OOPSLA 2008 Workshop Call for Proposals
- Workshop proposal deadline: March 19, 2008
- Notification of acceptance or rejection: March 31, 2008
OOPSLA workshops provide a creative and collaborative environment where attendees meet to discuss, and solve challenging problems related to a variety of research topics. Workshops provide a great opportunity for software developers and researchers to establish as well as foster communities on these topics.
The topics of workshops as well as their formats are diverse. For example, workshops may provide an opportunity for people working in a particular area to coordinate efforts and to establish a collective plan of action, to collaborate on a book, to seek contribution, or to discuss and share ideas on a hot new emerging technology.
We encourage proposals for innovative, well-focused workshops on a broad spectrum of topics.
How to Submit a Proposal
Workshop proposals are submitted through the OOPSLA on-line submission system.
Your proposal should include the following elements:
- Main Theme and Goals - The proposal must explain the importance of the workshop theme to the OOPSLA community. Goals should be clearly stated.
- Abstract - The proposal must include a 150-word abstract that summarizes the theme and goals of the workshop; if the workshop is accepted, this abstract will be published in the advance program and the final program.
- Organizers - The proposal must list the workshop organizers. Workshop organizers are responsible for advertising the workshop, reviewing potential participants' submissions, running the workshop, and collating any results of the workshop for dissemination to others. Workshop organizers should be listed, together with their contact information. The primary organizer of the workshop and a contact person should be specified (they need not be the same person). For each organizer, the proposal should describe his/her background (expertise in the area, and previous experience running workshops) and also identify his/her responsibilities for this workshop.
- Anticipated Attendance - The ideal, minimum, and maximum number of participants.
- Advertisement - Describe how you plan to advertise your workshop to ensure participation.
- Participant Preparation - Your proposal should describe what preparation is expected of workshop participants.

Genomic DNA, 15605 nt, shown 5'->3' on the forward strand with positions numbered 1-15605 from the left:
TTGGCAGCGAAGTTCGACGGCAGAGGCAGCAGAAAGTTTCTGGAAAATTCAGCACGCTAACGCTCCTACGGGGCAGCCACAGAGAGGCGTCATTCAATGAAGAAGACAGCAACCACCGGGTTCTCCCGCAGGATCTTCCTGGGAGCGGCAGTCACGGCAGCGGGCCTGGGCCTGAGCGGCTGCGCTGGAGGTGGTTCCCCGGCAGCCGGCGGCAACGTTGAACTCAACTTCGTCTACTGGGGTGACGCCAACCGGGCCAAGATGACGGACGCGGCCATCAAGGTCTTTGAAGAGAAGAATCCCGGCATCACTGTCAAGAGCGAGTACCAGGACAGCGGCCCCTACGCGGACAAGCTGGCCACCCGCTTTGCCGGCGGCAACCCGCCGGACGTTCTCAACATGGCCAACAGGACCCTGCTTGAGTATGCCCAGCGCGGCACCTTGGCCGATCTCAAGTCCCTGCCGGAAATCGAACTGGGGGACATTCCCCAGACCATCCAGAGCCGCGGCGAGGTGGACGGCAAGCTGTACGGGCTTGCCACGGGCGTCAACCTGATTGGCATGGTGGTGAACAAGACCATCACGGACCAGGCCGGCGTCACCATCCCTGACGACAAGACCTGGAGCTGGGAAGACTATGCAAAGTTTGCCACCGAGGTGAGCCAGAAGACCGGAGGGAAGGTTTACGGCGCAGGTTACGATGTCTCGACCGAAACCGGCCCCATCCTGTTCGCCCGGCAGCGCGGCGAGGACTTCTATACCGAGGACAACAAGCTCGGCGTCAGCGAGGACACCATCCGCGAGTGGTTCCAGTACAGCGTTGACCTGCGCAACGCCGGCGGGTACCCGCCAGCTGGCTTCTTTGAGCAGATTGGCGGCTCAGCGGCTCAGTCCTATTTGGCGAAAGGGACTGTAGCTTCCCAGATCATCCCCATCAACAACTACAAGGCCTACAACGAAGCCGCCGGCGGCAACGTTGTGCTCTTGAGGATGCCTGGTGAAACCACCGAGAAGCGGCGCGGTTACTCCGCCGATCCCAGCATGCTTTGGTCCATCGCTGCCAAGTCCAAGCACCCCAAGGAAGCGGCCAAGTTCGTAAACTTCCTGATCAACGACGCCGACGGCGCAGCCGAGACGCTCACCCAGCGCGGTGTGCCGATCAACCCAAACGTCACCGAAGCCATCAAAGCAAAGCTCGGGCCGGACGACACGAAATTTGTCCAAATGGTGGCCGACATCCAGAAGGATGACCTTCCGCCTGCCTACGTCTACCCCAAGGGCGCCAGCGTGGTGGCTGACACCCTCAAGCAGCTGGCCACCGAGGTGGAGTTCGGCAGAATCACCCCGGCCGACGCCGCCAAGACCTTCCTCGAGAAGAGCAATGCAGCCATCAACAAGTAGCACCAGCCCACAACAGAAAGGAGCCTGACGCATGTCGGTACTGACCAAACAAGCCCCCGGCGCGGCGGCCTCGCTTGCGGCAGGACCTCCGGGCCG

- Activities and Format - The format of the workshop should be described and a timetable given. Please state clearly if a full-day or a half-day workshop is proposed. You should consider, for example, whether there will be any introductory material, whether there will be any paper presentations, any panel discussion, debate, or focus groups, and how such groups will report back to the other participants.
- Post-workshop activities - The proposal should describe what results the workshop will produce and how those will be disseminated to the wider public.
- Special Requirements - Any special requirements.
The following questions may help focus your submission:
- Are there at least two organizers and do they represent a reasonably varied cross-section of the community?
- Does the proposal present a compelling case for the importance of the topic area? Is this done succinctly and completely?
- Are the goals of the workshop expressed clearly?
- Is the topic likely to be attractive to OOPSLA attendees?
- Is the format clearly described and does it encourage a high level of interaction between the participants?
- Is a workshop the right forum to address the theme and goals or does the proposal fit better into another type of OOPSLA event?
For additional information, clarifications, or questions, please contact the workshop chair at email@example.com.
- Travis Griggs, Cincom Systems (chair)
- Bill Opdyke, Motorola
- Marcel Weiher, Apple
- Roger Whitney, San Diego State University